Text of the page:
After the gown was complete it’s washed again (in a mesh bag) to remove all traces of the stabilizer. The sleeve and hem edges were finished with a shell stitch. Stray threads will turn up with this type of one layer sewing, and those can be trimmed after the second washing.

So – even if you have no interest in machine embroidery, water soluble stabilizers are still a really useful sewing tool. I also like using them to make buttonholes . The button hole is marked with a sewing marker right onto a strip of stabilizer, which is placed on the right side of the fabric. Then it just washes away!

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10 Comments

  1. Hi Phyllis,
    You did an awesome job, I’m sure Mary Beth will love this work of art! Your tips about using soluble stabilizers are great and very useful! I must try to find that sewing notion in Portugal. Thank you!

    Comment by Tany — May 19, 2007 @ 3:57 pm

  2. Phyllis, that’s beautiful! (and the nightgown is gorgeous, too!) How sweet for you to do that for our beloved MB.

    I’ve got some of the ‘plastic wrap’ type of water soluble stabilizer (for buttonholes! ;) ); I didn’t realize there were different types. Never checked it out since I don’t do machine embroidery…thanks for the info!

    Comment by Lisa Laree — May 19, 2007 @ 4:23 pm

  3. Phyllis that is such a lovely nightgown you made for MaryBeth. Thanks for sharing your way of applying lace to silk charmeuse. I have done some lace sewing on lingerie like on full and half-slips and tap-pants but never used a stabilizer. The next time I will try your way.

    Comment by Els — May 19, 2007 @ 5:52 pm

  4. What an exquisite gown!

    Comment by Isabelle — May 20, 2007 @ 3:14 am

  5. It’s beautiful. Nothing like washed silk charmeuse. I’m curious about the hems. Are they embroidered with a scallop satin stitch? Or are they rolled and given a scallop edge with a blind-stitch? I can’t tell on my screen.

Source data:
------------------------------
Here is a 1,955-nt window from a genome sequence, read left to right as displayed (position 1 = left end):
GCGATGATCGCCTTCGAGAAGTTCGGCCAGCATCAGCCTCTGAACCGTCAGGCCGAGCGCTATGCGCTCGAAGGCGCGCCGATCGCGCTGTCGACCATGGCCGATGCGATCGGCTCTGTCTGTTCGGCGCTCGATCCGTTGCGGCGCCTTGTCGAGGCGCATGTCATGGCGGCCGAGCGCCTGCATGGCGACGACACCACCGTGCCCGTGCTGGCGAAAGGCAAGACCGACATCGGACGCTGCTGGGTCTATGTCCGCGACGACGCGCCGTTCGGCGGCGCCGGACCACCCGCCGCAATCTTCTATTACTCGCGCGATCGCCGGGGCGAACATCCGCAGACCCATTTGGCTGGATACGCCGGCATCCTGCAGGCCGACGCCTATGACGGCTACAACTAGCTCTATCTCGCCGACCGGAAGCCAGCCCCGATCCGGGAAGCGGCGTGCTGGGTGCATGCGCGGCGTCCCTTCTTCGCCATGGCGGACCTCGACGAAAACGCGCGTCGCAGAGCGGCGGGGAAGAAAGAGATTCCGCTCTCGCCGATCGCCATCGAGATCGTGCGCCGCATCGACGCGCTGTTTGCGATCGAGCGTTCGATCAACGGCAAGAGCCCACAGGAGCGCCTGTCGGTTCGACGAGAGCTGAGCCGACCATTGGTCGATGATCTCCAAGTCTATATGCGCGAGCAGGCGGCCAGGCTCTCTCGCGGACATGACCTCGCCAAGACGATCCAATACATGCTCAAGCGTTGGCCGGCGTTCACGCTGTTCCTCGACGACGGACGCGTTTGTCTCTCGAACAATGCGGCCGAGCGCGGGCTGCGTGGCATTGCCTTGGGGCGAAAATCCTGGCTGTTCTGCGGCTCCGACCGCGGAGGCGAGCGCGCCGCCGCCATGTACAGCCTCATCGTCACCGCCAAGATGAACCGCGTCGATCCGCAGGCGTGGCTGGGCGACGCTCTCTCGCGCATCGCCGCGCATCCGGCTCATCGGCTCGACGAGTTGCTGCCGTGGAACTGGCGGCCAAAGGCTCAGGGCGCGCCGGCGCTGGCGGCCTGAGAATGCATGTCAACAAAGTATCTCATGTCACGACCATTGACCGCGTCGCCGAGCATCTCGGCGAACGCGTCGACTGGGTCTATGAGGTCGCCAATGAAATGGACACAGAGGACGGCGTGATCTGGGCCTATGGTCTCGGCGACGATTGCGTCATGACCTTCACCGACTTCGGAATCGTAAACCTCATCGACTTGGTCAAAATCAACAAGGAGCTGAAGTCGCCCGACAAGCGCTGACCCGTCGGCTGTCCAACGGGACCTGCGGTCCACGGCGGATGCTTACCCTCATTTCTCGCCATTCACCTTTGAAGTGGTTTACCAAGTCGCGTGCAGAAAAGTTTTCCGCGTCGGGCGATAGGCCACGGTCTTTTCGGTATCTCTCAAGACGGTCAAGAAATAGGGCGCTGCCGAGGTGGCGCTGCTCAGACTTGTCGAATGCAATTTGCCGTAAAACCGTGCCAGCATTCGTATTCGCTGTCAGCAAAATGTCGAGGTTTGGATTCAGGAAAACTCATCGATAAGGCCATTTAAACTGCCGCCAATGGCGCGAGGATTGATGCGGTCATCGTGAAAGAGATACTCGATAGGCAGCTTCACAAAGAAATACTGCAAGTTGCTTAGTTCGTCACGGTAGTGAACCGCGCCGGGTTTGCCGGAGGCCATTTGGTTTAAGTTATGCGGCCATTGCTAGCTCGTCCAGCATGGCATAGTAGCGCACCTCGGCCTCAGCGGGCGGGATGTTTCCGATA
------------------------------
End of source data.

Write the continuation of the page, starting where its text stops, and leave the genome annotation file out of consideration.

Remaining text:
Comment by thesecretpocket — May 21, 2007 @ 7:41 am

  6. Lovely gown, Phyllis. Thanks for the tips! Some of us are still new to things like stabilizer and spray adhesive.

    Comment by robyn — May 21, 2007 @ 10:24 am

  7. I can answer that! The hems were stitched about 1/4 inch from the edge, then turned up and and pressed. Then they were stitched again from the right side with a shell stitch and then the raw edge was trimmed very carefully close to the shell stichng line. I did a test with my roll hemmer foot but it was too bulky.

    Comment by phyllisc — May 21, 2007 @ 5:32 pm

  8. Sorry I’m so late with this comment! I had no idea that this gown was not a purchased item when I first opened the unexpected package. Phyllis, your gift is treasured as are you! Thanks for the hot tip on the Solvy web: I’m definitely in favor of new things to try :)

    Love
    Diva Mary Beth

    Comment by Mary Beth — May 24, 2007 @ 7:14 am

  9. What a nice gift for her. Excellent job as always.

    Comment by Linda L — May 25, 2007 @ 6:29 pm

  10. yes, i love them all and since i have been into fashion i know what is good and i must confess that all are nice and keep cool eyes on them and good luck

    regards
    Oluwafemi Olatunbosun

    Comment by Oluwafemi Olatunbosun — April 1, 2010 @ 6:33 am